Last year 40,000 people died in traffic crashes in the United States. That devastating figure hasn’t been distributed equally across all sectors of the population. Low-income areas were disproportionately affected by the traffic cash epidemic. How much so? Two times worse! According to research conducted by Governing Magazine in 2014, high-income areas had 5 traffic crash fatalities per 100,000 people, while the proportion for low-income areas was 10.4.
The correlation between socio-economic status and traffic crash fatalities is well documented. In the United States, High GDP per capita of a state is correlated to lower traffic crash fatalities in that state. Research in California from 2009 even found that income is much more strongly correlated to traffic crashes than age. In OECD countries as well, a correlation was found between economic conditions (such as high income per capita) and high traffic safety levels. And research in China from 2010 found that, once a province reached a GDP per capita of about $1,500, traffic fatalities began to decline. Even in Iran we can find evidence of a correlation between economic status and traffic crash fatalities.
What drives this inequality of traffic crash fatalities? Correlation is, of course, easier to demonstrate than causation, but there are some possible explanations. Some point to the fact that people with low incomes tend to drive less and walk more, therefore being more vulnerable as pedestrians. A 2009 report found that 45 percent of traffic fatalities that occur in low-income countries are among pedestrians, compared to only 18 percent in high-income countries. Another explanation concerns the quality of the vehicles driven in low-income areas. These tend to be older and not equipped with modern life-saving safety technology such as rear cameras and lane-keeping systems.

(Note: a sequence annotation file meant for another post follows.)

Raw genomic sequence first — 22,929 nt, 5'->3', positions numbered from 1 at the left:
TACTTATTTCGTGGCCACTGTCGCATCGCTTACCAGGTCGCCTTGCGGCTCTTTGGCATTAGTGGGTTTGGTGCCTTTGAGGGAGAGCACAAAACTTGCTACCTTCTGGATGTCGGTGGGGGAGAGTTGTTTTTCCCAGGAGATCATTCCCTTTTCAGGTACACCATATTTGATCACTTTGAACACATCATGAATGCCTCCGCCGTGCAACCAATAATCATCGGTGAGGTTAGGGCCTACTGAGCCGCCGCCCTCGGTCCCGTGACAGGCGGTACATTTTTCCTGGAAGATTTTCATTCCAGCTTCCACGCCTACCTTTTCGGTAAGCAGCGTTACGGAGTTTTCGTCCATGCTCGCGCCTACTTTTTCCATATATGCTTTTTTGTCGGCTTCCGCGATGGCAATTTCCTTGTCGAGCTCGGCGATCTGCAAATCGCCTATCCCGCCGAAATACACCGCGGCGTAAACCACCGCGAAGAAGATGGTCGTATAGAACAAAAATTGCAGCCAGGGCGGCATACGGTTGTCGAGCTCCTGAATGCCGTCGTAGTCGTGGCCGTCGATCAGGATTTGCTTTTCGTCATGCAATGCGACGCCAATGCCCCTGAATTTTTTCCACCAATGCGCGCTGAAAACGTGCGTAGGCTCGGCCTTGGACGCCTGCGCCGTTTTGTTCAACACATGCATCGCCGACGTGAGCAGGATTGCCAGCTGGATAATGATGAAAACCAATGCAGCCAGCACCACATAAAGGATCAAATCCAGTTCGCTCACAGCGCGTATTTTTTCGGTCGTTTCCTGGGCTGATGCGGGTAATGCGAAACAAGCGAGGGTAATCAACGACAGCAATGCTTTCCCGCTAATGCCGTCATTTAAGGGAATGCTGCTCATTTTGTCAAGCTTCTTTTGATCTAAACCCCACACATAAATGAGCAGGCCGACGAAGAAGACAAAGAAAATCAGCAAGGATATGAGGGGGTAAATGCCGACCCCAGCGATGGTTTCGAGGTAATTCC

So, as autonomous vehicles take the place of manually-driven cars, should we expect traffic safety inequality to change as well? Currently, the cost to own and operate a car is 57 cents per mile (according to AAA). Will autonomous vehicles be more affordable? Some people think so (Barclays and Deloitte), while others disagree (Ford). As AVs gain greater market penetration it is likely that the price of what is now considered “a safe modern car” will decrease significantly. That by itself might help to lower traffic fatalities in low-income areas (assuming manual driving isn’t banned altogether), but it won’t solve inequality as long as AVs are safer and costlier.
Having said that, AVs might help create equitable roads in an indirect way. Just as trees create the valuable resource of oxygen as a by-product of their very existence, AVs will create resources for everyone, not just their owners. Each autonomous vehicle that operates on the road creates, as a by-product, immense amounts of information that is incredibly useful for traffic safety analysis. For example, AVs are expected to generate about 4TB of data per day; compare that to the 20GB per year that current city road sensors generate. Therefore, AVs might help cities to better identify the unique traffic characteristics of low income areas.
Cities should keep that in mind when they choose the first couple of roads to allocate to autonomous driving pilots. The precious safety data will only be generated in areas where AVs are allowed to drive. To be sure, lowering traffic fatalities in an equitable way can’t be done with a “one size fits all” policy. Municipalities will need to drill deeper into the typical patterns of traffic crashes in their communities and take appropriate preventative measures in each one.
Sefi Keller is a consultant for WayCare technologies. Previously he led the research team at the Kohelet Policy Forum, researching the expected impact of ridesharing and autonomous vehicles on society.
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